grafana dashboard
Jenkins pipeline

With all of the out-of-the-box configurations in our metrics bundle, we get monitoring and alerting of our infrastructure in Grafana - so we were able to build dashboards and get service alerts via email and Slack with almost no effort.

grafana dashboard
A Grafana dashboard
grafana dashboard
Slack notifications

All while at the same time reducing our EC2 instances to just 5 servers, which supports our test, preview, and production environments. We now run over 40 different services and jobs (over 100 containers) and haven’t had any issues with scaling or service availability. We run all external web access through a single set of ELB load balancers and proxies, which simplifies DNS and SSL certificate management - while significantly reducing our AWS costs.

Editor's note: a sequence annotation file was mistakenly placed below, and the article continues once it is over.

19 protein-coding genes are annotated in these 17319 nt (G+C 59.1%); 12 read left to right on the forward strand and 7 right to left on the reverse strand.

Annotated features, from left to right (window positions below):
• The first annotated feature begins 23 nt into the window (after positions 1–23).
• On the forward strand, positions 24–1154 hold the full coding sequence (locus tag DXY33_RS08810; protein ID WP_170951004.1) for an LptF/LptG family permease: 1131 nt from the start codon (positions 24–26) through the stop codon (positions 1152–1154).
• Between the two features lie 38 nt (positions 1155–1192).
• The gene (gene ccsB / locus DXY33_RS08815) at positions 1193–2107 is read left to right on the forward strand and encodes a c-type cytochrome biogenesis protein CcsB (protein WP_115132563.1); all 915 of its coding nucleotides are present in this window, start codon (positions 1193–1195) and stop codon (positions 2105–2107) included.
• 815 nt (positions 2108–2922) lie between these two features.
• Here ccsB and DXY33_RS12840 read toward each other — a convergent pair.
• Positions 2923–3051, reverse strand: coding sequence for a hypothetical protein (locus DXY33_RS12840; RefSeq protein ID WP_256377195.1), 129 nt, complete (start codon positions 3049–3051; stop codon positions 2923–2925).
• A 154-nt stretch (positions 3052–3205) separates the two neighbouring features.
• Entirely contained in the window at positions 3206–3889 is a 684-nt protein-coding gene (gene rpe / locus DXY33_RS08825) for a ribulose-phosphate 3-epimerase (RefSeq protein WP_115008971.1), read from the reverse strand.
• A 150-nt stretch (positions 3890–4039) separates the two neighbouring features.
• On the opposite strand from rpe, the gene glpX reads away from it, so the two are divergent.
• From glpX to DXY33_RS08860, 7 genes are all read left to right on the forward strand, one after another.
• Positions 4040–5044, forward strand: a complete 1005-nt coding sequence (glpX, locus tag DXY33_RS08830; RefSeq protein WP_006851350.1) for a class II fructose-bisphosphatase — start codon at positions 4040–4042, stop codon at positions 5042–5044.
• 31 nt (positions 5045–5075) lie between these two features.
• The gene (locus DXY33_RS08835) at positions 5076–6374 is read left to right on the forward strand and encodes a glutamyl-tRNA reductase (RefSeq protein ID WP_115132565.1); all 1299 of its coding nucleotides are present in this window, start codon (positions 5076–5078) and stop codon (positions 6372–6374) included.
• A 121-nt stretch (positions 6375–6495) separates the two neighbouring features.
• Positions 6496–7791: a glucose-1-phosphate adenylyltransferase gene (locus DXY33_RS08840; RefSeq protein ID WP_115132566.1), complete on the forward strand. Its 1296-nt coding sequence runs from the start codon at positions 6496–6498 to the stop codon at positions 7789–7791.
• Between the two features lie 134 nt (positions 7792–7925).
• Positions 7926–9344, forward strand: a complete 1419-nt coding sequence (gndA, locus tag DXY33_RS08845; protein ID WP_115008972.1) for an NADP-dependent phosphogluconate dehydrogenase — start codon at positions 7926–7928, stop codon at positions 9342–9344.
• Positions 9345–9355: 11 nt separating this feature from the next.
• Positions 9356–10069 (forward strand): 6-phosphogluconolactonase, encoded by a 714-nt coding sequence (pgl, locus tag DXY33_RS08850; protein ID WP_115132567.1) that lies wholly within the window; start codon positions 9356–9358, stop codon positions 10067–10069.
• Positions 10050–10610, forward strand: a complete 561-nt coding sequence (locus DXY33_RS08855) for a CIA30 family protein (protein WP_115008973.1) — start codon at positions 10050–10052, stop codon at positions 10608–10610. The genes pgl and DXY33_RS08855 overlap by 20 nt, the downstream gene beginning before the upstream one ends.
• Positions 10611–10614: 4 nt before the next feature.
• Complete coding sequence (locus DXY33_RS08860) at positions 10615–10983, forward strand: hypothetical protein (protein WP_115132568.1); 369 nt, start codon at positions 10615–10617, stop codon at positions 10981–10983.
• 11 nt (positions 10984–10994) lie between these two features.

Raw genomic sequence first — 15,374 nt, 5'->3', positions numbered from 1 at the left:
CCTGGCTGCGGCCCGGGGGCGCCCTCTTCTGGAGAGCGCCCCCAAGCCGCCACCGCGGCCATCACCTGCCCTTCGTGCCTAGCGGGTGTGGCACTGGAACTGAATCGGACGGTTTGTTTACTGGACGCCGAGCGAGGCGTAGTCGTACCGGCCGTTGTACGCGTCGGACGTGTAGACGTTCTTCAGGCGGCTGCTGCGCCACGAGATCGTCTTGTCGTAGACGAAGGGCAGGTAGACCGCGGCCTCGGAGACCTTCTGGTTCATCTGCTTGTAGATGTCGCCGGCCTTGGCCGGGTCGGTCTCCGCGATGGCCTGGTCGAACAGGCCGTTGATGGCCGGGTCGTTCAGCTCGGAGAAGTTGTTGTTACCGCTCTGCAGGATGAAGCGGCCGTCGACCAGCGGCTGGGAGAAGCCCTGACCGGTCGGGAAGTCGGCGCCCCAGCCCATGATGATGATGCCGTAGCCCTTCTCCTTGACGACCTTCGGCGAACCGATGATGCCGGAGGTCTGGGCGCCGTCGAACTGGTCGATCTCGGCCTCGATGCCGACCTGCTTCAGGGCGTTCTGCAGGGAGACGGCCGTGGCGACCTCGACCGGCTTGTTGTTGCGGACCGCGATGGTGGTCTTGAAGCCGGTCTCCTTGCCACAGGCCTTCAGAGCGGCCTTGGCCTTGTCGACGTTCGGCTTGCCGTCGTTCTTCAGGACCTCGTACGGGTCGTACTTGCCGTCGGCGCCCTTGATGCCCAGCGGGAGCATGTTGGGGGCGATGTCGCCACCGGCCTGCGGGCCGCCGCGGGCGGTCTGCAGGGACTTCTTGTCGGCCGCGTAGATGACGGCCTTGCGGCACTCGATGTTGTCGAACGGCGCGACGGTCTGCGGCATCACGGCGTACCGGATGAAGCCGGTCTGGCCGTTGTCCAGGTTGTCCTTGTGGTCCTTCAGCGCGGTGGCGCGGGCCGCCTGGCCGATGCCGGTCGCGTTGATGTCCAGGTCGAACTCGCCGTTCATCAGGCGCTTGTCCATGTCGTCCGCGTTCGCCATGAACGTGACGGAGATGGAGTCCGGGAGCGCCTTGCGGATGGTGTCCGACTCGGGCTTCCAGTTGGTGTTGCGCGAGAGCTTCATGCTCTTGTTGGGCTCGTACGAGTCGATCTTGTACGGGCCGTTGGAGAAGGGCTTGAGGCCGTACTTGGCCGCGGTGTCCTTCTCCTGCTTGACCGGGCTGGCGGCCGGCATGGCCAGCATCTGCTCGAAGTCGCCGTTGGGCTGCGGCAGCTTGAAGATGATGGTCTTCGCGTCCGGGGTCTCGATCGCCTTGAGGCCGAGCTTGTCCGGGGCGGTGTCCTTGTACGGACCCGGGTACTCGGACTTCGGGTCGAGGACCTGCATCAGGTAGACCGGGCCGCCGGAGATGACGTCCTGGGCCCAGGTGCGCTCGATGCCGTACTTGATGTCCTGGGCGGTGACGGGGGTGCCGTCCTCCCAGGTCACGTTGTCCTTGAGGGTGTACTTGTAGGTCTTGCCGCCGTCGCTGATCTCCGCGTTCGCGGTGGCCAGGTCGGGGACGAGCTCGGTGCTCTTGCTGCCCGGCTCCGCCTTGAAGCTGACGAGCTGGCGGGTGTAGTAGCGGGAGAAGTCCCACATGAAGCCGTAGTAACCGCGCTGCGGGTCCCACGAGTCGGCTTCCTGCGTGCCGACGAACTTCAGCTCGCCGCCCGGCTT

If applications (or servers!) fall over, the system self-heals. Kubernetes will automatically restart any failed applications, and our AWS auto-scaling group will automatically replace any failing servers, which will then automatically rejoin the Kubernetes cluster.

So, while many enterprises choose Kubernetes to handle large and complex workloads (just for fun, you can read about Tinder’s experience, we chose it for the opposite reason. We needed something that would enable us to execute small, simple, and standard workloads without any overhead - and without too much specialized experience.

We built Covered to make it easy to shop around for just the right homeowners insurance, taking the mystery out of the process. Check out just how easy it is.

Cover Photo by Farzad Nazifi on Unsplash